The mathematical paradox, a piece of wood of one figure, fits exactly, and passes through a triangular, square, and a circular hole. - £0 2s 6d.
- page 7, An analysis of the principles of natural philosophy, Matthew Young (Bishop of Clonfert), 1811

And earlier still, I found this 1759 variant:

Queſtion 169, by Mr. C. Pagister of Greenland-Dock.
I have a regular Piece of Wood which will fill up a round Hole, a ſquare Hole, and an oval Hole : Query what is the Shape?
N.B. We think proper to propoſe this Question for the Amuſement of our young Philomaths, tho' it is not a new one.
- page 702, Miscellaneous Correspondence, Volume 2, 1759.

The solution to the basic version is, by now, well-known. You start with a cylinder of unit height and unit diameter, then mark a diameter AB on one end, and a second diameter CD at right angles to this on the other end. Then you cut off two pieces along the planes ABD and ABC. What's left is a plug with circular, triangular and square cross-sections from three orthogonal directions.

There are actually an infinite number of solutions. This Harvard Mathematics Department page - The cork plug -  has nice animations of two: one the planar cut just described, and the other one with a continuously curved surface (the "cork plug" is Martin Gardner's name for the object: Gardner, M. "The Cork Plug." Ch. 5 in The Second Scientific American Book of Puzzles & Diversions: A New Selection. New York: Simon and Schuster, pp. 52-59, 1961).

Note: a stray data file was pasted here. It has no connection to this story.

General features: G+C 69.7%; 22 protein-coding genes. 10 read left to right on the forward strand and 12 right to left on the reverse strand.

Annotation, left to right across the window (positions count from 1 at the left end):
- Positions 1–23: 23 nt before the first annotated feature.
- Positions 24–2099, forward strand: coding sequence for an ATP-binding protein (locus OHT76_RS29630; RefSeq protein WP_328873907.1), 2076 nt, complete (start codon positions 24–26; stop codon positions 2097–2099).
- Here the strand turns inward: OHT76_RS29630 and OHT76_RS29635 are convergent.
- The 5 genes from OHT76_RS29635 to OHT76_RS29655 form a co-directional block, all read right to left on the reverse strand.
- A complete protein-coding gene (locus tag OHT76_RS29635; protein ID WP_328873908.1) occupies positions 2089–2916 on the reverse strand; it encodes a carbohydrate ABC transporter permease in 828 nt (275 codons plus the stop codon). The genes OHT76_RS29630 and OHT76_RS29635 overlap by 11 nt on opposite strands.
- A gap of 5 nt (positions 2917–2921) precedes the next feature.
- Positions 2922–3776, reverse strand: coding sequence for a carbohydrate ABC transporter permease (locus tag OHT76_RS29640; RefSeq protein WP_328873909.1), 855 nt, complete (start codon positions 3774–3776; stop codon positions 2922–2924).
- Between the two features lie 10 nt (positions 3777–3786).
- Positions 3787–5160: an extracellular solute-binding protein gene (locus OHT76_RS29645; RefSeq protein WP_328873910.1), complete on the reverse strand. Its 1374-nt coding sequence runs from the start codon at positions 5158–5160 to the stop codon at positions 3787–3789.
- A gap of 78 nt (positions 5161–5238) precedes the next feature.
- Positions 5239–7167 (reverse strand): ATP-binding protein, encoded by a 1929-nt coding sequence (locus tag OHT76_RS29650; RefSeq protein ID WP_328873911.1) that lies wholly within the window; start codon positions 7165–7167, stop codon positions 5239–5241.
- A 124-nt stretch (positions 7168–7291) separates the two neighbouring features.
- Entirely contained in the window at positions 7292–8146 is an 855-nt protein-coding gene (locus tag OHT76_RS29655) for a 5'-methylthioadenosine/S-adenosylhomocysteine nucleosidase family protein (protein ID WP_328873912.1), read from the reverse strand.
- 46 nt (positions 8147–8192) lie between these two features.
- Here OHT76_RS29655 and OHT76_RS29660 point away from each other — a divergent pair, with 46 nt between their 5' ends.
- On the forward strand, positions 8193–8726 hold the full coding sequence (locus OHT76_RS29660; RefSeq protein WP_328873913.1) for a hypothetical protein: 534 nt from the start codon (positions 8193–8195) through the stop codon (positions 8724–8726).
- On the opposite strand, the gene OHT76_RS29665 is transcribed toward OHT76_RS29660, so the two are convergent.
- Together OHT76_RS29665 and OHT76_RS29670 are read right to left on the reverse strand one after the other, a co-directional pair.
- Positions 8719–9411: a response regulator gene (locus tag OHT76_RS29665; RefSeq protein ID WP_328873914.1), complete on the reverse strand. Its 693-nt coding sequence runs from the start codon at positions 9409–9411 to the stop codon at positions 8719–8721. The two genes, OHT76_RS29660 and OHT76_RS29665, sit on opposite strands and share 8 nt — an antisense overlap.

I don't know whether Dewey ever made anything from his patent for the Improved Version. The puzzle in variants has cropped up various times since. For example, Popular Science Monthly for July 1927 has an article by Arthur L Smith, A Square Peg in a Round Hole, featuring a puzzle similar to Dewey's and a more complex configuration spelling "PSM", and poses the problem of making an object to fit triangular, square, and T-shaped holes.

The solution is here in the August 1927 issue.

Following the US patent trail finds many more variants. I don't really know how the patent system works, because in 2002, Joanne Godin for Ideas That Matter got a patent for the probably centuries-old square / circle / triangle format (USD482080).  A nice later variant is the maze toy by Warner A Davis (USD562915) where the plug needs to be manipulated through holes in inaccessible internal partitions of a pyramid. This in turn cites earlier versions: an "educational toy" by Raymond J Scherf (US2542948) that has T-shaped, circular and notched-square holes; James Lloyd Taylor's version with "a space-aged theme" (US3804414), where the plug has to fit round, Saturn-shaped, and star-shaped holes partitioning a box representing space; and Hubert Andrew Johnson Jr's "ornamental design for a child's toy" (USD380240) where the three shapes give access to a hollow cube (directly relating the puzzle to the three orthogonal cross-sections of the object).